Scalia—the court's most outspoken Catholic—has also been the most vocal proponent of the argument that his religion just doesn't affect his judicial views. He does not, as Biskupic points out, follow Catholic teachings on the death penalty, for example. Moreover, he claims that his strict textualism is the best protection against letting his religious views overwhelm his legal reasoning. As he has said, "If I were an evolving constitutionalist, how could I keep my religion out of it? That is precisely one of the reasons I like textualism…you don't have to inject your own biases and prejudices." But then Scalia's contention that his religion doesn't shape his legal thinking at all looked at least somewhat wobbly this fall, when he claimed at oral argument in a case about a cross on government land, that it was "outrageous" to argue that Jewish war veterans might not feel honored by a memorial shaped like a cross.
Still, those who have attempted to argue that one's religion does inform a justice's constitutional thinking have encountered some rough sledding. How to answer, for instance, Scalia's argument that William Brennan—also a Catholic—was one of the staunchest defenders of reproductive rights? Those who insist that a justice's religion matters on a court that decides moral issues ranging from abortion to capital punishment, bear the heavy burden of connecting religiously neutral opinions to unspoken (or even subconscious) religious biases. Geoffrey Stone took another run at the data recently, in response to the Biskupic book, asking himself whether his earlier observation about the abortion cases was unfair. His conclusion:
Of course, none of this necessarily 'proves' anything. The five Catholic justices appointed by Republican presidents since Roe often vote together on a range of issues having nothing to do with their religion. … But Gonzales does raise interesting questions about whether and to what extent judges are and should be influenced by their religion, their ethnic background, their race, their life experiences, and their personal values.
Stone's basic conclusion—that the relationship between a justice's religion and jurisprudence raises interesting questions—is hardly controversial. But like so many interesting questions about the justices, that doesn't mean we're going to talk about it. And, to be sure, even if one could prove that their religion affects judicial thinking, what then? Is there a cure? Some critics, such as Joyce Appleby, a UCLA historian, have claimed that Catholic justices should recuse themselves from cases in which the Catholic Church has taken strong stands. But that is neither practical nor fair. Others, like Marci Hamilton, merely urge the justices to be more careful about preserving the appearance of religious neutrality, by avoiding things such as their annual participation in the Catholic "Red Mass."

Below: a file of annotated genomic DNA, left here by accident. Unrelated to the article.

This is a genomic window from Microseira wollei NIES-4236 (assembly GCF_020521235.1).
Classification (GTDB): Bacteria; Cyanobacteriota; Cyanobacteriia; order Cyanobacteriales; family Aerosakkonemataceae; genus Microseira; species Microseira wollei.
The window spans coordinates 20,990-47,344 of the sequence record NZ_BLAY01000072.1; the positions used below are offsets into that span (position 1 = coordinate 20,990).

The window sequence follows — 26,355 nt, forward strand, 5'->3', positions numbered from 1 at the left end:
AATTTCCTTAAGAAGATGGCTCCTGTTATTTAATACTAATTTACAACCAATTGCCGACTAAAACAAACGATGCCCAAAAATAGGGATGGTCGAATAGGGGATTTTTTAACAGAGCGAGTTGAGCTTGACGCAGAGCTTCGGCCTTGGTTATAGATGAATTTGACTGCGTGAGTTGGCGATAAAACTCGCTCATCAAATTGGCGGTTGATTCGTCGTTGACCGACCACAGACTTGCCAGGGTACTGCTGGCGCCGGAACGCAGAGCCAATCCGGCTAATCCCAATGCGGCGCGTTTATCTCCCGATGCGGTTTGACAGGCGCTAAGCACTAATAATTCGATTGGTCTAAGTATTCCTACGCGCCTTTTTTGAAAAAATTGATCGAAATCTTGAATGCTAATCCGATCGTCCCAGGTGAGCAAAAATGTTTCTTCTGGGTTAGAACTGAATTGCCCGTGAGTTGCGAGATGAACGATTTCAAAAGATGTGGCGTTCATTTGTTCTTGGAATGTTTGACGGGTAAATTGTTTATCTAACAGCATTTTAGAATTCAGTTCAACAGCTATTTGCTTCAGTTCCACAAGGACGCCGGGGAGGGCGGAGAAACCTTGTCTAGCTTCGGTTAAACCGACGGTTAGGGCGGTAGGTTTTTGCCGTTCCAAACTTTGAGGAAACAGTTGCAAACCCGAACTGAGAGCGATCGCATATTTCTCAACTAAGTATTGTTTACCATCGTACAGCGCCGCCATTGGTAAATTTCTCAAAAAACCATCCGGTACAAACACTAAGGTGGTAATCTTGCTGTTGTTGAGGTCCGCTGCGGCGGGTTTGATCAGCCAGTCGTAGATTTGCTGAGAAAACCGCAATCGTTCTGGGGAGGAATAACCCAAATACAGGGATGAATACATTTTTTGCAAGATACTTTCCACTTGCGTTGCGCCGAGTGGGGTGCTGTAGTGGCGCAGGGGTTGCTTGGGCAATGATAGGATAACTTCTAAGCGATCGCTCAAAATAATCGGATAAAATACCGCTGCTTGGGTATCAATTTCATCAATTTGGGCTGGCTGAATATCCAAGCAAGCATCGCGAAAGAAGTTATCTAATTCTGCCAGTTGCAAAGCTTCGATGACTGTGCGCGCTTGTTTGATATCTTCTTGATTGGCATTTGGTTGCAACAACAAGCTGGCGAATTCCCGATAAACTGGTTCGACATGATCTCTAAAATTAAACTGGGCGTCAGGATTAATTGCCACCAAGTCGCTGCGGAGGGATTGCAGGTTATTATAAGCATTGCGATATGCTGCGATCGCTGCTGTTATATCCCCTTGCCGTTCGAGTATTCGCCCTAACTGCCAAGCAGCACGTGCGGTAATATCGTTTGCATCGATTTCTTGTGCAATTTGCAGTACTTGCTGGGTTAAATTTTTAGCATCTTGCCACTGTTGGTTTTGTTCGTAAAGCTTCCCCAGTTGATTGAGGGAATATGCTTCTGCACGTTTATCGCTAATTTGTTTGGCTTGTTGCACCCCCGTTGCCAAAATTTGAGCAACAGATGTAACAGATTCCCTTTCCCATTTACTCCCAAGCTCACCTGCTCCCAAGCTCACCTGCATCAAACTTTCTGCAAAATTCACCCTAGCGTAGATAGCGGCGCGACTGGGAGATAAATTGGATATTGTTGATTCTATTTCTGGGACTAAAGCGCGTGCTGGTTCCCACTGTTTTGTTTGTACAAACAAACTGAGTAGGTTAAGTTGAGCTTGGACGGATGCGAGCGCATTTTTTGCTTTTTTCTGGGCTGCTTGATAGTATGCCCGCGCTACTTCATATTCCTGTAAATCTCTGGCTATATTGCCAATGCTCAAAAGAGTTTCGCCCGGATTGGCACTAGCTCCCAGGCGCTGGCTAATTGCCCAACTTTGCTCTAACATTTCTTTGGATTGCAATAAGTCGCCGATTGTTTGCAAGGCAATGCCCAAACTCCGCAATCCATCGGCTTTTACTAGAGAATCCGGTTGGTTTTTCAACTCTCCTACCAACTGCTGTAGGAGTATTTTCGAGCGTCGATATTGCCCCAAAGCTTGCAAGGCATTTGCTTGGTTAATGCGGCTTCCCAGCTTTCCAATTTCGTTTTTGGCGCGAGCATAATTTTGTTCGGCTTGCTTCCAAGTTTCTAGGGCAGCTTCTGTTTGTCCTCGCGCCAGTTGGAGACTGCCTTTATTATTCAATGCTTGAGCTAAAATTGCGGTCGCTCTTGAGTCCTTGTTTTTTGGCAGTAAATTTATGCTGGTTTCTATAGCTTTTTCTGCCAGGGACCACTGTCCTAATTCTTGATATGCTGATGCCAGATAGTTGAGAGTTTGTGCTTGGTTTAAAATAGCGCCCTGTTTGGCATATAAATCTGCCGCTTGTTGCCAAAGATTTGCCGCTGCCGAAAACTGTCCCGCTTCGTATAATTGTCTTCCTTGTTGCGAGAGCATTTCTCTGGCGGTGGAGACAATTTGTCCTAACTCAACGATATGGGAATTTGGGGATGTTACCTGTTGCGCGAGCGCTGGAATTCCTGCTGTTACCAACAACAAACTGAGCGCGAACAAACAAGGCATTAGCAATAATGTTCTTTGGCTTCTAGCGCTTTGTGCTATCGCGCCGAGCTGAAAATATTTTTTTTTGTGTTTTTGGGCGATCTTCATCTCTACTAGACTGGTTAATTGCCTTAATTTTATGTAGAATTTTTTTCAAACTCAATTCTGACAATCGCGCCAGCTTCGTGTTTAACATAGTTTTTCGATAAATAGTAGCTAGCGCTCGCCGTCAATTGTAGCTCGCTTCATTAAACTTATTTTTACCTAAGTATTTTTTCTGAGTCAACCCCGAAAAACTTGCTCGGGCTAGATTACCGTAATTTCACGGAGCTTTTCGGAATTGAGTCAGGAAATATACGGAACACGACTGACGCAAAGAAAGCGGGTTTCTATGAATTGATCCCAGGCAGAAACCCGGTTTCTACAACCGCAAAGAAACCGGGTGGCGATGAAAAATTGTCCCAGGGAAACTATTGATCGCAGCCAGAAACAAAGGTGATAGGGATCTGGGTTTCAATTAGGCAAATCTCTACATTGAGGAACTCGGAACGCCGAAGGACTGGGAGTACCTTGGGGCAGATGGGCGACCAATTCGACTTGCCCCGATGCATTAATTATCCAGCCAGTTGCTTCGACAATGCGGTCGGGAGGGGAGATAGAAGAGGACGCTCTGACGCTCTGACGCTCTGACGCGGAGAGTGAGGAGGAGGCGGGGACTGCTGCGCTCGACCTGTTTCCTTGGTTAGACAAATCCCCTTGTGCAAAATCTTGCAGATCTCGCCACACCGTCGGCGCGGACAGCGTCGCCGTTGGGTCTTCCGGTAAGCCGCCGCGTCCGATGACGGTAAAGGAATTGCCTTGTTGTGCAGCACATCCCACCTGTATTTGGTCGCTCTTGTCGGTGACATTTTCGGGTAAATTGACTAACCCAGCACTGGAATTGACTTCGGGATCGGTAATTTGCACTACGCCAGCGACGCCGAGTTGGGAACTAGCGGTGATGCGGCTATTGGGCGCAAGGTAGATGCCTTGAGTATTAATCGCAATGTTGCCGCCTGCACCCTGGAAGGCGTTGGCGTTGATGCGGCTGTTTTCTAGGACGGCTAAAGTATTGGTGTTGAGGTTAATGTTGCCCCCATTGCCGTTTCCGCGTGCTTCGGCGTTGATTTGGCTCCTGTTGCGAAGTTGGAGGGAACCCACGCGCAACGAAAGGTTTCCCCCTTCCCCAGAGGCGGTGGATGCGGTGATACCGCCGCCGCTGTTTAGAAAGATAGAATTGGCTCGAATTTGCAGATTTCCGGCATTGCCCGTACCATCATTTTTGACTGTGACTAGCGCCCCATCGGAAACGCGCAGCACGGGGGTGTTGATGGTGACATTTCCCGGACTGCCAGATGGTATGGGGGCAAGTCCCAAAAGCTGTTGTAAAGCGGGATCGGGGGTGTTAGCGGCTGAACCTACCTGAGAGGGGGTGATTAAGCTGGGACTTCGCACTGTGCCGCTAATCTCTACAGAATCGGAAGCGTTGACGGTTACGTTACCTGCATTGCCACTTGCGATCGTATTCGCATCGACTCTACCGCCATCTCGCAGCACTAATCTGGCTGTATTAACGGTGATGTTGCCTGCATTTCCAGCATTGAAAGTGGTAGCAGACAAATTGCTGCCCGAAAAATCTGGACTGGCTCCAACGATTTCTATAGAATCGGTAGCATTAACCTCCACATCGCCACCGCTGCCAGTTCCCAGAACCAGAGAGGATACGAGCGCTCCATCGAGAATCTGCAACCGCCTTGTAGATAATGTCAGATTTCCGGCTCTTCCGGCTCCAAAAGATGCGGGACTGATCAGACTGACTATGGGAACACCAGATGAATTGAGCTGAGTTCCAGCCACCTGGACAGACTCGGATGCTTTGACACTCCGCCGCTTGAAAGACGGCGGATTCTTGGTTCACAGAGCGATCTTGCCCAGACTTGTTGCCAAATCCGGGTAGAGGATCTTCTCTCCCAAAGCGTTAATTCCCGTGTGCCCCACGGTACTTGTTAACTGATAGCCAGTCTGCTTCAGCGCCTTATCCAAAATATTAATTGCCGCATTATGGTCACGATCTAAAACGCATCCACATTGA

Professor Michael Dorf at Cornell Law School has argued, I think persuasively, that it's not so much the justices' individual religions that matters, but whether they are, "Catholic" or "Protestant" with regard to their respect for sources, texts, and any intervening precedent. * Borrowing from a framework laid out by University of Texas law professor Sanford Levinson, this approach suggests that Catholics see the Word of God as mediated by Church teachings. Whereas Protestantism "emerged after the printing press had come to Europe, and it encouraged the faithful to read and make sense of the Gospels for themselves, without the requirement of obedience to Rome." Under this reading, Scalia is a Protestant when it comes to textual exegesis, and Ruth Bader Ginsburg, is, well, a Catholic. Dorf's larger point is that it's the justice's approach to evolving precedent that matters more than which church he attends.
Professor Stephen Prothero of Boston University is right too. He has written that none of this mattered, anyhow, when a sixth Catholic was elevated to the high court this summer, "the story is in the silence." Amid all the focus on Sotomayor's race and gender, nobody cared much where she prayed. It can't possibly be the case that, as Scalia says, religion no longer divides us. The country is as religiously divided as it's ever been. But we expect, maybe we even need, the Supreme Court to be above all that. That's our own article of faith.
Precisely because matters of faith are so intimate, personal, and so visceral, it boggles the mind to imagine how they might shape judicial reasoning. Speculating about the constitutional impact of a judge's gender or race seems almost scientific compared with worrying about how their religion may come into play. Besides—and perhaps this is the real problem—for most of us, the Supreme Court itself is still America's church. The Constitution is its sacred text. And so the possibility that any one man's personal faith could override the law is more than just frightening. It's its own kind of heresy.
Correction, Dec. 10, 2009: The article originally said Dorf was at Columbia law school. (Return to the corrected sentence.)